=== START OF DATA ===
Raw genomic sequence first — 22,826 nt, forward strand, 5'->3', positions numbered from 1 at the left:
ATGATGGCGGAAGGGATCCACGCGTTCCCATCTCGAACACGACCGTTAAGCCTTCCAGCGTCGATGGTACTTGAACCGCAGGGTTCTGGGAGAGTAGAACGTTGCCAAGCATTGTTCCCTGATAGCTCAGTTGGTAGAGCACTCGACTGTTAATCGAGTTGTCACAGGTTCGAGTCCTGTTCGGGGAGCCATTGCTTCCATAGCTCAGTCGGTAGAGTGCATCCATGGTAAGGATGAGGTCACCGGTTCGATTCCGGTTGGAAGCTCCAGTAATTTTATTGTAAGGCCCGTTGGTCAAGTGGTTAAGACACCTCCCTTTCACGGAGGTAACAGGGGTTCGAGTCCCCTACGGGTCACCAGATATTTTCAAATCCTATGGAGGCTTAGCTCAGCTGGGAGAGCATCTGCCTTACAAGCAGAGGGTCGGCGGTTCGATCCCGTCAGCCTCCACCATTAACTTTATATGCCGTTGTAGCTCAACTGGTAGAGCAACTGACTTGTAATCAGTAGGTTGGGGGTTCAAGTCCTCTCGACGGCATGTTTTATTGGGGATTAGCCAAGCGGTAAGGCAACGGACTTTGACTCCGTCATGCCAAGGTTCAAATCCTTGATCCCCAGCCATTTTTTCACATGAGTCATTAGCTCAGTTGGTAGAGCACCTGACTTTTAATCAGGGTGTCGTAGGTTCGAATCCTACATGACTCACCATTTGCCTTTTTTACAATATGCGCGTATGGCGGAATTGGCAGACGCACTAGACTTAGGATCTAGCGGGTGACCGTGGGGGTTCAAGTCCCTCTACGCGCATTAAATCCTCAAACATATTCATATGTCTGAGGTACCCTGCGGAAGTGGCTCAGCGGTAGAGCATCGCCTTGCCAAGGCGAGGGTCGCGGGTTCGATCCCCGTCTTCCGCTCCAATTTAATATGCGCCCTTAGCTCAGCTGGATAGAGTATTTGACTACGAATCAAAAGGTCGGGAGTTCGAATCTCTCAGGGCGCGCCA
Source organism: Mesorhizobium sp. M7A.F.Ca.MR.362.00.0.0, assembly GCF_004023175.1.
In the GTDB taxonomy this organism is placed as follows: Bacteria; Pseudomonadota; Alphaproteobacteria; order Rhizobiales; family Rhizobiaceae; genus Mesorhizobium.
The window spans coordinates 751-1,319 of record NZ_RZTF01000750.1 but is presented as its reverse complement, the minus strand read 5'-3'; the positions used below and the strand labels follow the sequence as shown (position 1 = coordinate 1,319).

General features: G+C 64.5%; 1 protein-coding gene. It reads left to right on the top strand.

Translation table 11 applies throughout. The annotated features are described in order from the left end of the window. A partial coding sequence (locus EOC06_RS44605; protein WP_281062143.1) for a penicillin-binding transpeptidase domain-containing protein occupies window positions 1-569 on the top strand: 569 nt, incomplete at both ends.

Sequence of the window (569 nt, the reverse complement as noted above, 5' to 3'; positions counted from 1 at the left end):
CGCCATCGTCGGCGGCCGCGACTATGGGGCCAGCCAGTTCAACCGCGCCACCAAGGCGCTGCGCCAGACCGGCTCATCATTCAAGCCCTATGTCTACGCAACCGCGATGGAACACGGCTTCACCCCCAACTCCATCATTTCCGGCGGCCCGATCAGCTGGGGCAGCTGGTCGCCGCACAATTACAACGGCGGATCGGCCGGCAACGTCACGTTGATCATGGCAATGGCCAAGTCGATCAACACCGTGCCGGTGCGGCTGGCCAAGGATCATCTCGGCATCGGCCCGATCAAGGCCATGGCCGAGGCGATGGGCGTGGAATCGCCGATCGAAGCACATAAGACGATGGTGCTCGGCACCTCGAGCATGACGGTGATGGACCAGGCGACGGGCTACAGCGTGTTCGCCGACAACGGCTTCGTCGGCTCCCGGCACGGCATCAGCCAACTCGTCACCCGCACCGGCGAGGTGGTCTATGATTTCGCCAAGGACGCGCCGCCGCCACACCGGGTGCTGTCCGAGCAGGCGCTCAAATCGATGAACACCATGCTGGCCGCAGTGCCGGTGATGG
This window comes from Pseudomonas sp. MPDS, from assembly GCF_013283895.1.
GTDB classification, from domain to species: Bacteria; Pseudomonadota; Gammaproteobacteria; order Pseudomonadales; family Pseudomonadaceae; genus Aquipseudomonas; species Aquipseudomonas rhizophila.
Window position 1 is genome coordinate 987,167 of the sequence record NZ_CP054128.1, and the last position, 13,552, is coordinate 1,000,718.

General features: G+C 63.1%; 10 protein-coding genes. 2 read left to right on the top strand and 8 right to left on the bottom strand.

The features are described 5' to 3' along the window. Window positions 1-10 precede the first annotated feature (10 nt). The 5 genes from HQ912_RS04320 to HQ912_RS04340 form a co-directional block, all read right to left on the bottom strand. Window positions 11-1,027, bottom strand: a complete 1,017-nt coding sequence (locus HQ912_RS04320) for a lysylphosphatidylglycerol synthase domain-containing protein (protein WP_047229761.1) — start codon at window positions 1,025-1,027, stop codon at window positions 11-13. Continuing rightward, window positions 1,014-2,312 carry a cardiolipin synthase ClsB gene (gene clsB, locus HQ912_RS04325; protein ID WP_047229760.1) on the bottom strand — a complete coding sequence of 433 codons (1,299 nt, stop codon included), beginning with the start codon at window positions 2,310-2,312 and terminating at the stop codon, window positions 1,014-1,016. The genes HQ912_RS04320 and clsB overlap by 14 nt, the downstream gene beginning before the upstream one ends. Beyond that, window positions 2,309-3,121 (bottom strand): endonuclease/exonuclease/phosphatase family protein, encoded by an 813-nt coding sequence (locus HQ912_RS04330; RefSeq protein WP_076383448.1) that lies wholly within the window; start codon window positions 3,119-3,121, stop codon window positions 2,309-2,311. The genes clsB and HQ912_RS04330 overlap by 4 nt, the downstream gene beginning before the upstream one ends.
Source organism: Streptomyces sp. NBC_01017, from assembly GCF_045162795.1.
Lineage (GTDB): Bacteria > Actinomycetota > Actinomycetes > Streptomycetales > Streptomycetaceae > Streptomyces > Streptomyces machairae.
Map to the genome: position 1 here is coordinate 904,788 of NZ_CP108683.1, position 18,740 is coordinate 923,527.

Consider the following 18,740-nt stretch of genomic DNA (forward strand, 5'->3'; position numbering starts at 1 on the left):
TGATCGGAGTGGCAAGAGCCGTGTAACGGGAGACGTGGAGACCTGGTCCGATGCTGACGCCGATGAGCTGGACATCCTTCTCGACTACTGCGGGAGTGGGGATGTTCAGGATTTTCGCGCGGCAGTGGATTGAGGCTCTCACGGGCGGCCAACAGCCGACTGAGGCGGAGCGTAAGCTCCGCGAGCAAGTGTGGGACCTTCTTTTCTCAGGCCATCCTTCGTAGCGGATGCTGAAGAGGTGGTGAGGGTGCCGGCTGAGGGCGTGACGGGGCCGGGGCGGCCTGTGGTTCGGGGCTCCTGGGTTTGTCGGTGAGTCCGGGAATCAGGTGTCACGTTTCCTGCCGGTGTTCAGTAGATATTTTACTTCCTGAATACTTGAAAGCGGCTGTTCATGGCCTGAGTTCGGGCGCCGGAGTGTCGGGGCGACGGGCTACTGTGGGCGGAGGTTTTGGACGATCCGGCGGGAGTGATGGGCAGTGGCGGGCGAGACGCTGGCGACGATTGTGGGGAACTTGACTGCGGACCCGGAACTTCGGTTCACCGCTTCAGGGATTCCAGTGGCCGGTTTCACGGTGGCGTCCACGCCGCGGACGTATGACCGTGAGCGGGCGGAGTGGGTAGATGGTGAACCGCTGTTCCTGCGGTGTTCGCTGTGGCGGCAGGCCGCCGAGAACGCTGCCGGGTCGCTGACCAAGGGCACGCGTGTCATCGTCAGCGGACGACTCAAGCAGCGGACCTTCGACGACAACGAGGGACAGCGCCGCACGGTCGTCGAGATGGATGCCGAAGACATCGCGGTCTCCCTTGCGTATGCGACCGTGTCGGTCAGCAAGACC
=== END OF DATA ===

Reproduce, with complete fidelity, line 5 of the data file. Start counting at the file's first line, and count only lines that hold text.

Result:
The window spans coordinates 751-1,319 of record NZ_RZTF01000750.1 but is presented as its reverse complement, the minus strand read 5'-3'; the positions used below and the strand labels follow the sequence as shown (position 1 = coordinate 1,319).